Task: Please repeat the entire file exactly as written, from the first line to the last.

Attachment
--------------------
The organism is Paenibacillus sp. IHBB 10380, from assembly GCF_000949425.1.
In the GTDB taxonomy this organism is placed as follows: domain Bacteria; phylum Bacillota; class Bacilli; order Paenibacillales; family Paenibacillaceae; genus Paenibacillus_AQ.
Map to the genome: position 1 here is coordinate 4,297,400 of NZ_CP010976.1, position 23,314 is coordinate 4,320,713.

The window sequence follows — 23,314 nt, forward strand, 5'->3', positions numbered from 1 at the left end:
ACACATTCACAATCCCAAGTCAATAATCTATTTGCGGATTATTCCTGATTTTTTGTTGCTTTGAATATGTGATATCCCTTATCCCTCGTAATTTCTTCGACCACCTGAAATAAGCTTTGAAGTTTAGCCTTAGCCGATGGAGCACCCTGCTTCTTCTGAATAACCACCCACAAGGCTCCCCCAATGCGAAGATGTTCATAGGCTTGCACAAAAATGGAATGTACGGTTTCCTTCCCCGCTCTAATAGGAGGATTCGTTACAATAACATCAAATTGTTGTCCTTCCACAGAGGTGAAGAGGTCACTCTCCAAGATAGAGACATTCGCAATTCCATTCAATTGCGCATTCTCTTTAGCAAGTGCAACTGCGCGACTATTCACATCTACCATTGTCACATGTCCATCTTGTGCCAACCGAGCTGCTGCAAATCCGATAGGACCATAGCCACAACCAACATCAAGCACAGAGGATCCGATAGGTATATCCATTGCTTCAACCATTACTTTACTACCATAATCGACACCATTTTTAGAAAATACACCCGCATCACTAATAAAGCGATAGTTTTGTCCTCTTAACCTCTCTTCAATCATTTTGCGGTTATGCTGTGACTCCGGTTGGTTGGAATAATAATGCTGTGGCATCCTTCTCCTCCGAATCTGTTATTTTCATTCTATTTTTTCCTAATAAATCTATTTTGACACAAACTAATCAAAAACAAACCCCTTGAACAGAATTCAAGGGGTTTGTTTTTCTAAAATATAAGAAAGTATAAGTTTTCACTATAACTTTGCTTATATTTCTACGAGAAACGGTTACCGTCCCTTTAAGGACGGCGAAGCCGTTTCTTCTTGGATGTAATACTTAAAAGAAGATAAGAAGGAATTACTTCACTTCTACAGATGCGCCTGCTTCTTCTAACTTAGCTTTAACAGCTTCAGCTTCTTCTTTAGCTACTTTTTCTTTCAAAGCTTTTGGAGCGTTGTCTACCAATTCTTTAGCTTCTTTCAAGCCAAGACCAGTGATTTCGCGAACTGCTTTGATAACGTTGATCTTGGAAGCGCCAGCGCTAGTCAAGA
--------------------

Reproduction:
The organism is Paenibacillus sp. IHBB 10380, from assembly GCF_000949425.1.
In the GTDB taxonomy this organism is placed as follows: domain Bacteria; phylum Bacillota; class Bacilli; order Paenibacillales; family Paenibacillaceae; genus Paenibacillus_AQ.
Map to the genome: position 1 here is coordinate 4,297,400 of NZ_CP010976.1, position 23,314 is coordinate 4,320,713.

The window sequence follows — 23,314 nt, forward strand, 5'->3', positions numbered from 1 at the left end:
ACACATTCACAATCCCAAGTCAATAATCTATTTGCGGATTATTCCTGATTTTTTGTTGCTTTGAATATGTGATATCCCTTATCCCTCGTAATTTCTTCGACCACCTGAAATAAGCTTTGAAGTTTAGCCTTAGCCGATGGAGCACCCTGCTTCTTCTGAATAACCACCCACAAGGCTCCCCCAATGCGAAGATGTTCATAGGCTTGCACAAAAATGGAATGTACGGTTTCCTTCCCCGCTCTAATAGGAGGATTCGTTACAATAACATCAAATTGTTGTCCTTCCACAGAGGTGAAGAGGTCACTCTCCAAGATAGAGACATTCGCAATTCCATTCAATTGCGCATTCTCTTTAGCAAGTGCAACTGCGCGACTATTCACATCTACCATTGTCACATGTCCATCTTGTGCCAACCGAGCTGCTGCAAATCCGATAGGACCATAGCCACAACCAACATCAAGCACAGAGGATCCGATAGGTATATCCATTGCTTCAACCATTACTTTACTACCATAATCGACACCATTTTTAGAAAATACACCCGCATCACTAATAAAGCGATAGTTTTGTCCTCTTAACCTCTCTTCAATCATTTTGCGGTTATGCTGTGACTCCGGTTGGTTGGAATAATAATGCTGTGGCATCCTTCTCCTCCGAATCTGTTATTTTCATTCTATTTTTTCCTAATAAATCTATTTTGACACAAACTAATCAAAAACAAACCCCTTGAACAGAATTCAAGGGGTTTGTTTTTCTAAAATATAAGAAAGTATAAGTTTTCACTATAACTTTGCTTATATTTCTACGAGAAACGGTTACCGTCCCTTTAAGGACGGCGAAGCCGTTTCTTCTTGGATGTAATACTTAAAAGAAGATAAGAAGGAATTACTTCACTTCTACAGATGCGCCTGCTTCTTCTAACTTAGCTTTAACAGCTTCAGCTTCTTCTTTAGCTACTTTTTCTTTCAAAGCTTTTGGAGCGTTGTCTACCAATTCTTTAGCTTCTTTCAAGCCAAGACCAGTGATTTCGCGAACTGCTTTGATAACGTTGATCTTGGAAGCGCCAGCGCTAGTCAAGA